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Publisher: Sony
Category: Role-Playing
Platform: PS1
ESRB Rating: Everyone    Release Date: October 1999

Overall Rating: 2 Stars out of 4

Review by Tom Allen
2 Stars out of 4

Grandia is not an instant love. The graphics in the beginning are a real turn-off, but if you stick with it, you'll find that the graphics and the overall game improve significantly.

Make sure you're at level 3 or 4 to fight Boss Two, the Orc King. After defeating him and venturing to the New World via ship, the game will really start to grow on you… but not until then.

While we commend Sony for releasing this popular 70-hour quest, we wish the game could have received the facelift that Lunar: Silver Star Story enjoyed.

Grandia one-ups Final Fantasy 8 by including voice-overs for some of the cut scenes, but unfortunately, not all text is voiced. The voice-overs that do exist are mediocre at best.

The experience is so much better when text is spoken. You become more involved in the game; you don't have to strain your eyes. Children can learn how to read by both seeing and hearing the printed word. Alas, the game's strong opening voice-overs set you up for disappointment. You think all the text will be narrated, but you're wrong.

The story is character-driven as opposed to plot-driven… always a good thing… but some scenarios offer illogical triggers. For example, you have to talk to Gantz a second time to stop his brother from running away from you, even though the two events have nothing to do with each other. Since when does A cause C? What ever happened to B?

Granted, this kind of scanario writing is nothing new for RPG's, but I thought the genre was moving away from this unnatural style.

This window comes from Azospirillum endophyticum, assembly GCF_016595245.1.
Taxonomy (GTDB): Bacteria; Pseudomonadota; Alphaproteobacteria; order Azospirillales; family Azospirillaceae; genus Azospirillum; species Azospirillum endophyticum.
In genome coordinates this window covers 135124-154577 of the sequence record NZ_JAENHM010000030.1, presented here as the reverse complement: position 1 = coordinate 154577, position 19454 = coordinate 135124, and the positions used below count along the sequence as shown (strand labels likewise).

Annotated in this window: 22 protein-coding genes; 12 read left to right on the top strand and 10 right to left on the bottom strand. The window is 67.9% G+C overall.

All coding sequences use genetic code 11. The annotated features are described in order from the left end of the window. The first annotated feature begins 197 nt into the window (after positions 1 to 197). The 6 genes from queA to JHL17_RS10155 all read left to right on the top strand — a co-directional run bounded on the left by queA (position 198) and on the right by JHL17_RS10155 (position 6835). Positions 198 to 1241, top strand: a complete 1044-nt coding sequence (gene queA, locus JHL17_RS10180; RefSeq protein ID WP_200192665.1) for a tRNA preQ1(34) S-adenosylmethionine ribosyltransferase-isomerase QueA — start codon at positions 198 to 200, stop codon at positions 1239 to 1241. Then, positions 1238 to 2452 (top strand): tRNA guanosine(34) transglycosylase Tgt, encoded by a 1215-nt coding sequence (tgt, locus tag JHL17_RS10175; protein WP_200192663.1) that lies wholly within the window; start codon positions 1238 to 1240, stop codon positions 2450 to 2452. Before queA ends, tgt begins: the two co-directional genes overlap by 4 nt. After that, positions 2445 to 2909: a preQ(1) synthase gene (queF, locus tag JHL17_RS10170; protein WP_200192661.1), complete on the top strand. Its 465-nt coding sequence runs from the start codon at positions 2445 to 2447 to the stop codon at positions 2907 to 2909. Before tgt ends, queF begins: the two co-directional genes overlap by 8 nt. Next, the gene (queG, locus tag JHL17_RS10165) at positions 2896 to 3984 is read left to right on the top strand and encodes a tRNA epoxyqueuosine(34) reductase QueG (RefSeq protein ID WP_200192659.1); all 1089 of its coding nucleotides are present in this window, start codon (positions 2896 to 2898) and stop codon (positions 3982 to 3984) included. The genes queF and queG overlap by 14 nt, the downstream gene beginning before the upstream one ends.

On another note, the overhead angle is a little too high, resulting in a flat, closed-in feeling that makes it difficult to see important items. You will notice this especially when walking on paths. While you don't necessarily have to see the horizon line, a more oblique angle would have been appreciated. Otherwise it's like looking down at your shoes while you walk.

Luckily, you won't do much walking outside of dungeons. The game doesn't have an overworld. Instead, you point to where you want to go on the map, and boom, you're there. Now that's a great feature.

The battle screen uses an IP gauge which lets you see when attacks are coming so you can counter quickly with a critical attack. You and the enemy can attack at the same time under this system. This is one of the game's more unique features.

Grandia may not be revolutionary, but it does provide a high degree of satisfaction. The first two hours suck, but then it's smooth sailing. The few anime-style FMV sequences serve as intermittent rewards.

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